Scientific American “As Cape Town water crisis deepens, scientists prepare for ‘day zero’”
The water crisis in Cape Town, South Africa, continues to escalate with the city’s government preparing for “day zero”—when Cape Town becomes the first major city in the world to run out of water, as reservoirs dip too low to deliver a potable supply. See also NPR and Time.  

The Internet

Wired “States and cities keep the battle for net neutrality alive”
Montana Governor Steve Bullock signed an executive order effectively barring state agencies from doing business with internet service providers that violate net neutrality and New York Governor Andrew Cuomo signed a similar order – the moves follow a lawsuit filed by 21 states and the District of Columbia challenging the FCC's decision to overturn its own protections. See also Government Technology; for information about Montana, see also ArsTechnica and again, CNET, Engadget, Fast Company, The Hill, Huffington Post, Mashable, and TechCrunch; and for information about New York, see also CNET, Gizmodo, Mashable, and The Verge

Journalism and News

Mashable “Google's new app has a questionable purpose: Letting anyone be a reporter”
Google’s new Bulletin app is designed to let anyone contribute "hyperlocal stories" about their community, launching as a pilot in Nashville and Oakland – Google worked with local publishers in both Nashville and Oakland when developing Bulletin, and the publishers expressed a lack of resources and interest in covering many hyperlocal events. See also Slate and TechCrunch.

Nieman Lab “The Financial Times is giving high-schoolers around the world free access to”
The Financial Times is giving 16- to 19-year-olds enrolled in high schools around the world free access to, extending a program that had previously been available to students in the U.K. – high schools must register and will be contacted with more details. See also Fast Company.

Poynter "Tale of 2 polls: What do librarians have that journalists don’t?"
A sort of follow up to news shared last week, a comparison between the results of the Knight Foundation and Gallup poll on American’s trust in media and the Pew Research Center’s 2017 report on American’s views on libraries – as libraries fill in the gaps left behind by shrinking traditional media, they bring with them a built-in sense of trust from having engaged with their communities, opened their spaces, and provided helpful and responsive services as times have changed.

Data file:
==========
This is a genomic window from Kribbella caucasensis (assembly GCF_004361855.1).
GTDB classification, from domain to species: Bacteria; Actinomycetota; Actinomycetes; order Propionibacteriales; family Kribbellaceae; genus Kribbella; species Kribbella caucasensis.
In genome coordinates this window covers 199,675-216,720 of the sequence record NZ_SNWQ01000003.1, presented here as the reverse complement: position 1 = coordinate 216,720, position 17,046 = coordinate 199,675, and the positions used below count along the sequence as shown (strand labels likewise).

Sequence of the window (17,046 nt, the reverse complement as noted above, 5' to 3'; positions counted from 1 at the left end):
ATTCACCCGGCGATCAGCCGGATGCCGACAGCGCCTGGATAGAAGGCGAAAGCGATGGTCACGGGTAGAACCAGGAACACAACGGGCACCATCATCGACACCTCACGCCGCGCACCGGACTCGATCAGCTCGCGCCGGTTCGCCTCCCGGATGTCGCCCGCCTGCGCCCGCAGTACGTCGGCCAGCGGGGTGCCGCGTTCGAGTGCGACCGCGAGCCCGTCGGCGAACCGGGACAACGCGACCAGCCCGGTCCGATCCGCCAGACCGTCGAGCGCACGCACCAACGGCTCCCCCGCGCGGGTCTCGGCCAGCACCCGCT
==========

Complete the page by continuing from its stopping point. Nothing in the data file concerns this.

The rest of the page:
The Verge “Artificial intelligence is going to supercharge surveillance”
Artificial intelligence could supercharge surveillance cameras, with early examples like the IC Realtime system that uses AI to analyze what’s happening in video feeds and make it instantly searchable.  

The Economist “In China, consumers are becoming more anxious about data privacy”
Sensitivities to the gathering, storage, and use of digital data about individuals is growing in China as consumer groups look at the effects of data collection by search engines like Baidu and Ant Financial (the financial arm of Alibaba) – those internet companies are lobbying for better data protection as user data becomes a more valuable commodity.  

The Verge “Exclusive: ICE is about to start tracking license plates across the US”
The U.S. Immigration and Customs Enforcement (ICE) agency has gained agency-wide access to a nationwide license plate recognition database that provides access to billions of license plate records and new powers of real-time location tracking, according to a contract finalized earlier in January – the Vigilant Solutions product has amassed a database of more than 2 billion license plate photos by ingesting data from partners like vehicle repossession agencies and by partnering with local law enforcement agencies, often collecting even more data from camera-equipped police cars, each tagged with a date, time, and GPS coordinates of the sighting. See also Fast Company.